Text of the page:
This makes stepping on a jellyfish seem like no big deal: A beachgoer found a mysterious cylindrical hunk of sea-worn metal washed up on the shore at St. Pete Beach, Florida. It turned out to be a barnacle-covered M122 photoflash bomb from World War II, according to the Tampa Bay Times.

Pinellas County sheriff’s deputies visited the scene and described the object as about four feet long, with a cone shaped cap on one side. They said the object “appeared to have been submerged for a significant period of time.”

After evacuating the beach and surrounding houses, a bomb squad from MacDill Air Force Base set off the weapon.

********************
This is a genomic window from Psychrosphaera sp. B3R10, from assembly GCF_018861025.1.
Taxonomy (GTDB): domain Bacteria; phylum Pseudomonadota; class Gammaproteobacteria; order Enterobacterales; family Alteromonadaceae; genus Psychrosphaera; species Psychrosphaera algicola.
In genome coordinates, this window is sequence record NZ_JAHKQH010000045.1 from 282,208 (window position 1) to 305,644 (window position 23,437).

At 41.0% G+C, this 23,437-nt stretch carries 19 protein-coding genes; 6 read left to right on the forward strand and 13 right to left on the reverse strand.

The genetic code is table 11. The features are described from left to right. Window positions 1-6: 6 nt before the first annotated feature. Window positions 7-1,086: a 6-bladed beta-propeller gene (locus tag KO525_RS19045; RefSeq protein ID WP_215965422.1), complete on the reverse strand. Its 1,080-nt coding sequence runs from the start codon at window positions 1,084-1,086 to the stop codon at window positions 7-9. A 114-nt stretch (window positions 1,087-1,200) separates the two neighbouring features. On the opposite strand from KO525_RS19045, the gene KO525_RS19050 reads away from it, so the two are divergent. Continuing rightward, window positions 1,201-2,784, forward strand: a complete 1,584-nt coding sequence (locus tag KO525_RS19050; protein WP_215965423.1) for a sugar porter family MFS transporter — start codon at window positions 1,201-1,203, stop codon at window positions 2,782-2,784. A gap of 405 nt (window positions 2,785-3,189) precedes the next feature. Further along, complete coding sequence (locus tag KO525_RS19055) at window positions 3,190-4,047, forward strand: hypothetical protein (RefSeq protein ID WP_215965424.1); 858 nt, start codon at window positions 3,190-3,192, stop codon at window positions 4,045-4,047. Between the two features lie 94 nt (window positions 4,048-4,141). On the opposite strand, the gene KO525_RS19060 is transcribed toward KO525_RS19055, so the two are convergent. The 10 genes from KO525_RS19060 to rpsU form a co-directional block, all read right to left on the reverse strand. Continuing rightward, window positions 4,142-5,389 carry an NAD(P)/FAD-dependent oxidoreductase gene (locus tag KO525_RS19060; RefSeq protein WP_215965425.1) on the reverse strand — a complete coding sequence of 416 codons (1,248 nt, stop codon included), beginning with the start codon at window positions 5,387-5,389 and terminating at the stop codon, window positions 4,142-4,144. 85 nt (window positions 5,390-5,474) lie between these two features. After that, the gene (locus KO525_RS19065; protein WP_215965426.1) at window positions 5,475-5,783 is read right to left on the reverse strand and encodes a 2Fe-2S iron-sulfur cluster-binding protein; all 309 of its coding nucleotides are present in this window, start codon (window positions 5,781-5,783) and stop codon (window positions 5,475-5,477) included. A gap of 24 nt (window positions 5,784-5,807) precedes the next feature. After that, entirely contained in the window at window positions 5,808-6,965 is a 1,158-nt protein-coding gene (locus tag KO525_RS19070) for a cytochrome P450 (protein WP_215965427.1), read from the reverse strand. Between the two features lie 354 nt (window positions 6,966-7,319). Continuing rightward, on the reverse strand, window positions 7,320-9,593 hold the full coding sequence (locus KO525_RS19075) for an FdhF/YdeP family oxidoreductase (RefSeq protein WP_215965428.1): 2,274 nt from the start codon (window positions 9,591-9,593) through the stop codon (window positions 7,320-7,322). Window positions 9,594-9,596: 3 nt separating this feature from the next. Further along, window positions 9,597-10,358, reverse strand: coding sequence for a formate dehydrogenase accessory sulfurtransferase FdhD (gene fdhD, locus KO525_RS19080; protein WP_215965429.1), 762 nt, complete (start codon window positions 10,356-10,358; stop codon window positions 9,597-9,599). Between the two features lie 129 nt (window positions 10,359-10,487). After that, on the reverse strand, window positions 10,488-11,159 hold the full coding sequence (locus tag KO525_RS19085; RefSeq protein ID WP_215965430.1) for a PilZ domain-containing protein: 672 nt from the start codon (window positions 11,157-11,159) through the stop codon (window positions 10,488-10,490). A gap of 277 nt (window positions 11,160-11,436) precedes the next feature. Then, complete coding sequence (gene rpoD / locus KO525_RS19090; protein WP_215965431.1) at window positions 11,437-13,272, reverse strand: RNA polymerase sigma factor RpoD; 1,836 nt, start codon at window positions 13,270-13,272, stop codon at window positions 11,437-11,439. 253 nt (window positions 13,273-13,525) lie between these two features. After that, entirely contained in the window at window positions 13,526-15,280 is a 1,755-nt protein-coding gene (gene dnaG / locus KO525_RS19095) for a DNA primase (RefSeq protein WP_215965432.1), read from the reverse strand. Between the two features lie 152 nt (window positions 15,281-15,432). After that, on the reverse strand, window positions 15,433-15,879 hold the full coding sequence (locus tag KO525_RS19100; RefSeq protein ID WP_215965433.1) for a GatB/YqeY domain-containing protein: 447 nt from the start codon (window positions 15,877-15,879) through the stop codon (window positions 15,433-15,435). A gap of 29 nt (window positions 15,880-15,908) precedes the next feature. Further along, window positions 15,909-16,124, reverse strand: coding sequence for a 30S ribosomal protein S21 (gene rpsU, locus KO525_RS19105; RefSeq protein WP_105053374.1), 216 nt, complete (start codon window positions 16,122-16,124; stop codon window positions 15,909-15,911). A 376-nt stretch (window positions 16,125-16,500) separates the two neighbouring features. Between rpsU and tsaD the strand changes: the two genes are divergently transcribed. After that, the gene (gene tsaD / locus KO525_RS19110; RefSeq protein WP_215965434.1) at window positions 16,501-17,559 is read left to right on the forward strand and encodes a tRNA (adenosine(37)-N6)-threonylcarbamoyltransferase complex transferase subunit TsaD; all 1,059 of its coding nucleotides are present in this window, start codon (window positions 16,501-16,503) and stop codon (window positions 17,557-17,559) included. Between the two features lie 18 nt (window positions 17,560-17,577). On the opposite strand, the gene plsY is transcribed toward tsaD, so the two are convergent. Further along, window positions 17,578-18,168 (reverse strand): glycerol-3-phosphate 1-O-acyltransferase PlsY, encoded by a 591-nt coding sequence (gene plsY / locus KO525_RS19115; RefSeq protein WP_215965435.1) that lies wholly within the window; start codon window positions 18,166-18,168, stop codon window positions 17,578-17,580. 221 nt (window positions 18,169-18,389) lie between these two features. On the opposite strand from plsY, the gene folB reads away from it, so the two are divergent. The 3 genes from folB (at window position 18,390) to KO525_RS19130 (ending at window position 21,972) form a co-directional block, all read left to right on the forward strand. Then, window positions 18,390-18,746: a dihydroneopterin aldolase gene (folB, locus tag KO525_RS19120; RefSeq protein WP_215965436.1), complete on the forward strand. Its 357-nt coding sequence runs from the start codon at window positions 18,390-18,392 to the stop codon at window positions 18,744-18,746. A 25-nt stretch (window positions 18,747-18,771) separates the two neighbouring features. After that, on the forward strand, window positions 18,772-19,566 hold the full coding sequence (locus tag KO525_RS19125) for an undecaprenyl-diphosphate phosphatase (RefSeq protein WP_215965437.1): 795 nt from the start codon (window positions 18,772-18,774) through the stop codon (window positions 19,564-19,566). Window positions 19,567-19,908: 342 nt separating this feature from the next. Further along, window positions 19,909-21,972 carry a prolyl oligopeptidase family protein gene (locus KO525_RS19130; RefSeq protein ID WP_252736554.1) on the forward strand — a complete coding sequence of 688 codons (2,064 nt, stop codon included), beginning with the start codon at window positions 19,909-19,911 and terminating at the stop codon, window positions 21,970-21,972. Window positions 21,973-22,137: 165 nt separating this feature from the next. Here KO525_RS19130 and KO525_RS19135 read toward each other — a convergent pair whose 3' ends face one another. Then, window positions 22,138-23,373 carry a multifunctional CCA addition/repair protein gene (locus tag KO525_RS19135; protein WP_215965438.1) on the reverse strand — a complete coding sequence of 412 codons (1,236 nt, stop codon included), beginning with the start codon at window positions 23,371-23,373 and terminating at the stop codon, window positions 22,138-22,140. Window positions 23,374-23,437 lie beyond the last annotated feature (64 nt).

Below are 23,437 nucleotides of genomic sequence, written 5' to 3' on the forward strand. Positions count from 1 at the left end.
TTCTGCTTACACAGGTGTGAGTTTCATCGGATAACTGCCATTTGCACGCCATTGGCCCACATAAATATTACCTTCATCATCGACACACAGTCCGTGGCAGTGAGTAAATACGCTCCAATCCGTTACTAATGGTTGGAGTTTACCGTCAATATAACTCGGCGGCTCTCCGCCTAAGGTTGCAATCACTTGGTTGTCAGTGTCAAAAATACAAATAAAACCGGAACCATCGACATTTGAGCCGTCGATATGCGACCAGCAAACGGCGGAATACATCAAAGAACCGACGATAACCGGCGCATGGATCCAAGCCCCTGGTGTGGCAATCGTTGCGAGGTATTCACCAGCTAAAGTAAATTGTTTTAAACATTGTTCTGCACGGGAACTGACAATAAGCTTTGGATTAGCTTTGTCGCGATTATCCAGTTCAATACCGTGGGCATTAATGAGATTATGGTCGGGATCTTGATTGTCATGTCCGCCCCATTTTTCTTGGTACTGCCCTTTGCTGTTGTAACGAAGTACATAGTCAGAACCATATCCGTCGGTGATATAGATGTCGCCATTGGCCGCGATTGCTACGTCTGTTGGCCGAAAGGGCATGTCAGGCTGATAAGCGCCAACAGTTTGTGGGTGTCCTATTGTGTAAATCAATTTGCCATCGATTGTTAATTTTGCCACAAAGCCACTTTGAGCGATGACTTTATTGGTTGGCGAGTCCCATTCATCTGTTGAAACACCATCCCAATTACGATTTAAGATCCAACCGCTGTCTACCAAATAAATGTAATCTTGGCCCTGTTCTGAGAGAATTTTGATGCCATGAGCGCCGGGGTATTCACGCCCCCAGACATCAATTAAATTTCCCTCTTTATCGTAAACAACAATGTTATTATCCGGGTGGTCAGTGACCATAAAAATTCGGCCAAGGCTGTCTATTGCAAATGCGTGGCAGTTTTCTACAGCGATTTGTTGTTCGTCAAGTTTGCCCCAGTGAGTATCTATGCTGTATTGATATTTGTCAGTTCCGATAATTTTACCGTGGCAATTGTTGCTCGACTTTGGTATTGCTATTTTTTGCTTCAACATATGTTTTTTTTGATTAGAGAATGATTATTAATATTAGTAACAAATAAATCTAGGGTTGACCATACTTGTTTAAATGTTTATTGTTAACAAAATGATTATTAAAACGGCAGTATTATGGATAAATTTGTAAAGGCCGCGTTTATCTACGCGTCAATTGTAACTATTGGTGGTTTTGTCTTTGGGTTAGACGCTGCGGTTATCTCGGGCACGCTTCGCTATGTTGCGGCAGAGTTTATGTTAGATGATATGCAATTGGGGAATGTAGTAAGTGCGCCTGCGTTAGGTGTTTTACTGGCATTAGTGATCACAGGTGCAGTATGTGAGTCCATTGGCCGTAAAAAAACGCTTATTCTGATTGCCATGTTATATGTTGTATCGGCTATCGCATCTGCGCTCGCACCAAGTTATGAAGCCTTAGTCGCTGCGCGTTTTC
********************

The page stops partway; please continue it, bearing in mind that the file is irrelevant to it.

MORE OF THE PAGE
Photoflash bombs were designed to emit very bright flashes of light once dropped from an aircraft, to help the military with nighttime aerial photography. They’re not used by the military anymore.

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The unplanned vintage weapons demo attracted a crowd of curious onlookers. M122 photoflash bombers were filled with photoflash power to take pictures—not to blow people up—so as far as ominous military weaponry goes, it wasn’t the worst thing that could wash up on shore.

[Tampa Bay Times]

Screenshot of video via Fox News